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While USMCA Deal Enouragaing, Ag Leaders Still Worried

Some experts warn Trump's aggressive style might undo many trade arrangements that will end up hurting the American economy

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U.S. trade officials inked a deal - the USMCA - with Canadian trade officials that would reprise the North American Free Trade Agreement (NAFTA). Since Mexico signed a NAFTA pact with U.S. trade negotiators in August, that re-forms the trio that forged NAFTA in 1994, says a report at AgWeek.

The Trump administration has aimed U.S. tariffs on Chinese goods as retaliation, and many trade experts have warned that Trump's aggressive style might undo many trade arrangements that will end up hurting the American economy.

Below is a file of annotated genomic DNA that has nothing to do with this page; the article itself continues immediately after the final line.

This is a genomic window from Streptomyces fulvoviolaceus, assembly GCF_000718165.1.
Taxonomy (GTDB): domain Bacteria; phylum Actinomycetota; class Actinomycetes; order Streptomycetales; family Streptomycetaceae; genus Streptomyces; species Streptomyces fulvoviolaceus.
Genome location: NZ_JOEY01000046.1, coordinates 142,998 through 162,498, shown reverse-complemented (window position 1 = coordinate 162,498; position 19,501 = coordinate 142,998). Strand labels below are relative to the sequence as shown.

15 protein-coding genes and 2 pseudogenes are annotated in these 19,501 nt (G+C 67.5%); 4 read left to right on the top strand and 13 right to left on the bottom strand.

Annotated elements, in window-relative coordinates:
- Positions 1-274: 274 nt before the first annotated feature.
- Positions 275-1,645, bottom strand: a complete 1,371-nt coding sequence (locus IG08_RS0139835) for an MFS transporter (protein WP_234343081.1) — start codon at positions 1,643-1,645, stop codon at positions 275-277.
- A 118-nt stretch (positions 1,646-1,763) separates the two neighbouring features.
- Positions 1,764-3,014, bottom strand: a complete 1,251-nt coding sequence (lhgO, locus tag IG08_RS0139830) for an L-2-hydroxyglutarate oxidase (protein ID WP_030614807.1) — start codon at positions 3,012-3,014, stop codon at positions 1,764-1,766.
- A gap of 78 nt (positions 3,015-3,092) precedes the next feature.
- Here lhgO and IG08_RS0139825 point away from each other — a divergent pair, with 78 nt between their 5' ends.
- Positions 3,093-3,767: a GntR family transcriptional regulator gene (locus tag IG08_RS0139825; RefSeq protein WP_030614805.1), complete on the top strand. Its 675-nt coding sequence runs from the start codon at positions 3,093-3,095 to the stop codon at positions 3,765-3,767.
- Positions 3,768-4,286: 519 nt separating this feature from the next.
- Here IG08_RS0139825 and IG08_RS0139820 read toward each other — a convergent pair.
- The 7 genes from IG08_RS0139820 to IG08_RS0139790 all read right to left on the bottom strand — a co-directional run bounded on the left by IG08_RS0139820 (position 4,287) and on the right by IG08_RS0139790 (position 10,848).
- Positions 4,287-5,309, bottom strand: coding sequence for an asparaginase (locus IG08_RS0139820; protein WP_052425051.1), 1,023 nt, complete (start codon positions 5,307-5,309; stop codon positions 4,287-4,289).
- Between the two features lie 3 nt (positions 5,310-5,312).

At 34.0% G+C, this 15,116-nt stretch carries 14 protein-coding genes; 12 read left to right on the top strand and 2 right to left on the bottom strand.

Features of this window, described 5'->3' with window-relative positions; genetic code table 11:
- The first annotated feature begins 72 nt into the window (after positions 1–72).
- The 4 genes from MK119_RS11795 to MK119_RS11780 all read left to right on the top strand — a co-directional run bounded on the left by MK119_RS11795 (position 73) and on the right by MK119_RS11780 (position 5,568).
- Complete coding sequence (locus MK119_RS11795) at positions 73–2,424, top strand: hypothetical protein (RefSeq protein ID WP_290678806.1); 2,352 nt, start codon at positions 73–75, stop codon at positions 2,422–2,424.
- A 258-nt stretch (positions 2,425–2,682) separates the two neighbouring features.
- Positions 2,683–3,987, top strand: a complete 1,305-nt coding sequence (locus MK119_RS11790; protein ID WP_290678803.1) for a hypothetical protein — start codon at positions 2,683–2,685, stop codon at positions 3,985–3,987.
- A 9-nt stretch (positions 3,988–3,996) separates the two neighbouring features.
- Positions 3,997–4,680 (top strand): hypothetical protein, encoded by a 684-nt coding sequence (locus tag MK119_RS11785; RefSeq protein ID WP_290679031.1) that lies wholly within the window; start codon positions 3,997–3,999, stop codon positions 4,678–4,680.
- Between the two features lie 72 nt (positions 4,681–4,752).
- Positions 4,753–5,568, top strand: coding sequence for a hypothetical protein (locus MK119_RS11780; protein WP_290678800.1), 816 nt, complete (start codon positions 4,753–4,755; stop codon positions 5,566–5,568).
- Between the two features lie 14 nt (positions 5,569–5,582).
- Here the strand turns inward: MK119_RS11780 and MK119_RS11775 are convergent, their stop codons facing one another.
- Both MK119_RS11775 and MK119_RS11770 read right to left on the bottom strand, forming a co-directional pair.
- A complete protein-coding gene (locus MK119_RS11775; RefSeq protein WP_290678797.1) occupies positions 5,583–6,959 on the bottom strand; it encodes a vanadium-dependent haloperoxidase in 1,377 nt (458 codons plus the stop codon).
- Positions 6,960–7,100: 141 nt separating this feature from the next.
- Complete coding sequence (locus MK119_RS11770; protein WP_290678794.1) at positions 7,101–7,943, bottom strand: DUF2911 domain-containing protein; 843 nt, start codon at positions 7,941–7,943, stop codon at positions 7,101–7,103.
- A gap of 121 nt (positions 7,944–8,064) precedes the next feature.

Foreign trade is ever more important for farmers. South Dakota's farmers are following the national trend to planting and harvesting more corn and soybeans nearly every year in a long term trend.

On Monday, prices to farmers at grain elevators in central South Dakota for corn, at about $3.90 a bushel, are below typical break-even levels. Elevators aren't even offering a cash bid for soybeans because prices have been so low.

"Beans are going into storage and we'll see a lot of corn piled on the ground," Scott VanderWal, president of the South Dakota Farm Bureau, told AgWeek.

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